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Unscrambling Evaluation – online workshop report

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This is the transcript of the TrainingZONE online workshop led by George Edwards, development officer with the Institute for Supervision and Management on 2 May 2000:-

george edwards: Welcome to this workshop on training zone. I am "in the chair", more as a mderator than an expert, I hasten to say! However, to kick the thing off, can I suggest a natty distinction to be made between "validation", and "evaluation"? VAlidation is the business of whether the training worked in training terms, whether it "did the job" against the objectives, and whether it tells us anything. "Evaluation" is the side that deals with cost benefits. Was it "value"? Tis is the nub of many "problems"; deciding on how to value the results of trainig, and determining what are the factors in a cost-benefit equation.

george edwards: There is in this very little place for the "happy sheet", as it is unlikely the aprticiapnts can objectively determine if objectives set have been met, and even if they can, this won't really show "value" - that will come along post-course with business benefits

george edwards: Well, I had put some words of wisdom up earlier on to welcome you all, but they've been zapped!

george edwards: However, to get the conference rolling, let me say that a lot of the queries I see on UK HRD and in other places are caused by the confusion of "validation" and "evaluation"

george edwards: "Validation" is about whether the trainig delivered the trainnig objectives. These may or may not be directly linked to the business objectives on which validation is based.

george edwards: Sorry, "on which EVALUATION is based!

george edwards: "Evaluation" is about defining the business benfits gained as a result of the traininig, and attempting to make a judgement as to the value that the training delivered. Sometimes its easy, sometimes its damn near impossible......

george edwards: : Well, I had put some words of wisdom up earlier on to welcome you all, but they've been zapped!

george edwards: Hello! Anyone out there?

Ken Hare: Hi

george edwards: Now, Twice I've put words of wisdom up to get this thing going

Stephanie Phillips: Hi George - thanks for agreeing to run today's workshop. I think we should wait a minute or two to see whether anyone else comes along.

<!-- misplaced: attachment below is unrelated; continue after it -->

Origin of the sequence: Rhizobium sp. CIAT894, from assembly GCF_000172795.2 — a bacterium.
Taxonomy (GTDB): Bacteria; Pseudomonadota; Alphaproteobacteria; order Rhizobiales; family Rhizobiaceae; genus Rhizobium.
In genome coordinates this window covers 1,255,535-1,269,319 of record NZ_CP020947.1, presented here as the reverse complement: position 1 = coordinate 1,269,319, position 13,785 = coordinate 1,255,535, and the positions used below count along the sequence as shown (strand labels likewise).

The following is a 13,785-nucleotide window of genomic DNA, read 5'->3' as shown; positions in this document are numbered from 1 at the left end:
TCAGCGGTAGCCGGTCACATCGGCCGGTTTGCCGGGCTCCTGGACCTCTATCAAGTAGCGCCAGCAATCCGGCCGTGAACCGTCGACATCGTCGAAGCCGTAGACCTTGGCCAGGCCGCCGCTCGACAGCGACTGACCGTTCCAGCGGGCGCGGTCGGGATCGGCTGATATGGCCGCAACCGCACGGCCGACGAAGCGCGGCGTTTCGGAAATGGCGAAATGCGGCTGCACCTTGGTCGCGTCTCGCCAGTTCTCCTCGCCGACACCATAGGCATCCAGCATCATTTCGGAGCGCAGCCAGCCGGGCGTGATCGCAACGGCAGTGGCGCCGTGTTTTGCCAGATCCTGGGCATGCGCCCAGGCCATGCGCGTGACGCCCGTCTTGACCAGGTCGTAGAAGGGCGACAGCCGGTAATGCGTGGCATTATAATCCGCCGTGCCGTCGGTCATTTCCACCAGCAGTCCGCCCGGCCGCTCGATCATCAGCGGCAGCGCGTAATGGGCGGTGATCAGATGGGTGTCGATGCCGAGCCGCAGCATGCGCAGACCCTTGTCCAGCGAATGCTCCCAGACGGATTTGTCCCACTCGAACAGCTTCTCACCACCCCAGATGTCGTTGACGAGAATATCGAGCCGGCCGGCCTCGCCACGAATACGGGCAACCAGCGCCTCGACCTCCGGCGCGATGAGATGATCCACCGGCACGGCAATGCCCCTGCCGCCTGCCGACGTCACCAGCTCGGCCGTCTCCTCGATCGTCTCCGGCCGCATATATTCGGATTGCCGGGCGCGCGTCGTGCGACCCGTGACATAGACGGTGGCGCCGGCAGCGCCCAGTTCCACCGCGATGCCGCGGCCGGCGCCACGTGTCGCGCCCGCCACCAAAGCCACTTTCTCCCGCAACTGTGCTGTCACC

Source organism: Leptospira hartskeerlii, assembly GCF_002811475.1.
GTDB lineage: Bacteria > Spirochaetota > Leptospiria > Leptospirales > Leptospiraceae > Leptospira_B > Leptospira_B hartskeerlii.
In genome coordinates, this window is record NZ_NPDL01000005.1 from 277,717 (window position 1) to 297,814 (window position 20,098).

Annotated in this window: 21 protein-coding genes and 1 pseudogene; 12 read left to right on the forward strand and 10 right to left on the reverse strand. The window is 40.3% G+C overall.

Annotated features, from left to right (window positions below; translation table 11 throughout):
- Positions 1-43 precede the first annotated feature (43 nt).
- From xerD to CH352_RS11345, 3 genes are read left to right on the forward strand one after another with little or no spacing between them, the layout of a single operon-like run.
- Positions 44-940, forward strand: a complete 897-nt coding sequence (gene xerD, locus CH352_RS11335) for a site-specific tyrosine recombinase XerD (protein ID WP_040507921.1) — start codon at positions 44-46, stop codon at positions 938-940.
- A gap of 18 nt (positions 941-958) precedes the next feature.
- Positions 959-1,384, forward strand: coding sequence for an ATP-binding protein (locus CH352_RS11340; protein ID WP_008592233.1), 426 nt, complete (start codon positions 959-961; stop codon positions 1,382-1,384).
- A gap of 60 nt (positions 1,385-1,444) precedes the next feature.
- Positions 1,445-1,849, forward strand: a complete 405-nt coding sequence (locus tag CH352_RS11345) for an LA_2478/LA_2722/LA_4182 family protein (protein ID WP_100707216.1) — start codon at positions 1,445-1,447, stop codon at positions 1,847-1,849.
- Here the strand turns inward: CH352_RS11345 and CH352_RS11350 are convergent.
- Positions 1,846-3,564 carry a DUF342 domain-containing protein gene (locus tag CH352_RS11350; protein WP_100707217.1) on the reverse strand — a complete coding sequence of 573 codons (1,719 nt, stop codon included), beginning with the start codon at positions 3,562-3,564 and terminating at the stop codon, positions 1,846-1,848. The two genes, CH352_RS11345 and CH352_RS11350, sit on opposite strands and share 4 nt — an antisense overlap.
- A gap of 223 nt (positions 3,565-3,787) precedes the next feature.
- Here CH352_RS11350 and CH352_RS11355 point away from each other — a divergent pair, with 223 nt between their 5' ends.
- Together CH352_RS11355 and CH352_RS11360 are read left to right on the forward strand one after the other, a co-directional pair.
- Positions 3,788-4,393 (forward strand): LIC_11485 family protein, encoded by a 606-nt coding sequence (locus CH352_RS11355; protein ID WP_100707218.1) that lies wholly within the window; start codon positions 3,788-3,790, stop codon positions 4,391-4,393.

george edwards: and twice they've been zapped by the system!

george edwards: The theme I was hoping we could develop was the distinction between VALIDATION and EVALUATION

Trevor Sherman: Trevor Sherman joining from Northampton. First TrainingZone workshop. Good afternoon

george edwards: and the cases where there are no clear cut cost-benefits to be measured

Stephanie Phillips: Hi Trevor, Ken, Theresa - does anyone want to set the ball rolling on these issues?

george edwards: Or where the training can't lay claim to being the sole cause of the cost benefits...

Theresa Gallagher: Hi Theresa joining from Core Attribute Development.

Ken Hare: My group has always had an easier time validating things like books. Evaluating them was more obscure.

george edwards: Thought I'd just set ball rolling. (Shrugs)

george edwards: Sorry ken, validating books?

Stephanie Phillips: Yes, sorry - bad choice of words!

Ken Hare: repair manuals or class materials. If they are "validated" they are accurate. If they are "effective" behaviors have been modified.

Trevor Sherman: I think you've touched an important point George - it's sometimes difficult to "keep other things constant" when you're evaluating

george edwards: On the theme of validity and these manuals, validity would be about whether they were complete, accurate, up to date, and likely to provide what the user needed

Ken Hare: correct

george edwards: The resultant behaviours contribute to the "value"

george edwards: IHowever, even here other things have abn effect. Changes in tooling say, new premises, lots of things that impact on the conversion of a valid learning process into a value

Ken Hare: yes, if a class has been successful, there has been a value added. But the degree is hard to measure at times.

george edwards: Only if you believe that the "successful class" predicts that they will implement better practices, and make a business gain.

george edwards: Essentially this is one of the main problems - does your successful traing event predict future performance?

Trevor Sherman: Which means the "gains" should have been modelled/predicted before the class

george edwards: And the traing objectives designed to make it more probable that learning will translate into better performance IN THe JOB!

Stephanie Phillips: Pre-course preparation I have used always asks for objectives to be set along these lines.

Ken Hare: Many times, there are semantics involved. Higher ups can see numbers of students, etc. When students return to their places of business, we can't tell if they are more successful